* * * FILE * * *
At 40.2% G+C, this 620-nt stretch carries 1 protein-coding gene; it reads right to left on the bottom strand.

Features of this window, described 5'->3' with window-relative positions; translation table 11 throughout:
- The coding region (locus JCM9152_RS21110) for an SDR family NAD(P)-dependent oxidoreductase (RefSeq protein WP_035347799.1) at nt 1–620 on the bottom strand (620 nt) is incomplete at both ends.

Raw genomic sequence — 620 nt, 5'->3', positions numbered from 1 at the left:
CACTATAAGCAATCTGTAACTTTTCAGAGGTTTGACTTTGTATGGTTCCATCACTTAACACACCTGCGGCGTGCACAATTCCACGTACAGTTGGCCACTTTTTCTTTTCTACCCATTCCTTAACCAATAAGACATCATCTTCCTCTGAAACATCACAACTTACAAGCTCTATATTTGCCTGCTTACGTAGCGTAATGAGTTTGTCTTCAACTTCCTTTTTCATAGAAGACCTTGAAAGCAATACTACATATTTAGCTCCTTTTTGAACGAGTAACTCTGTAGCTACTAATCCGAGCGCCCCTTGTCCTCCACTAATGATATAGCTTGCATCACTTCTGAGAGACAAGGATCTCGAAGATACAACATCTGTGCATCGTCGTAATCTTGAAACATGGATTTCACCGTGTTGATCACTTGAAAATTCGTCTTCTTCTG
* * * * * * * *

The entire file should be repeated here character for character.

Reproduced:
At 40.2% G+C, this 620-nt stretch carries 1 protein-coding gene; it reads right to left on the bottom strand.

Features of this window, described 5'->3' with window-relative positions; translation table 11 throughout:
- The coding region (locus JCM9152_RS21110) for an SDR family NAD(P)-dependent oxidoreductase (RefSeq protein WP_035347799.1) at nt 1–620 on the bottom strand (620 nt) is incomplete at both ends.

Raw genomic sequence — 620 nt, 5'->3', positions numbered from 1 at the left:
CACTATAAGCAATCTGTAACTTTTCAGAGGTTTGACTTTGTATGGTTCCATCACTTAACACACCTGCGGCGTGCACAATTCCACGTACAGTTGGCCACTTTTTCTTTTCTACCCATTCCTTAACCAATAAGACATCATCTTCCTCTGAAACATCACAACTTACAAGCTCTATATTTGCCTGCTTACGTAGCGTAATGAGTTTGTCTTCAACTTCCTTTTTCATAGAAGACCTTGAAAGCAATACTACATATTTAGCTCCTTTTTGAACGAGTAACTCTGTAGCTACTAATCCGAGCGCCCCTTGTCCTCCACTAATGATATAGCTTGCATCACTTCTGAGAGACAAGGATCTCGAAGATACAACATCTGTGCATCGTCGTAATCTTGAAACATGGATTTCACCGTGTTGATCACTTGAAAATTCGTCTTCTTCTG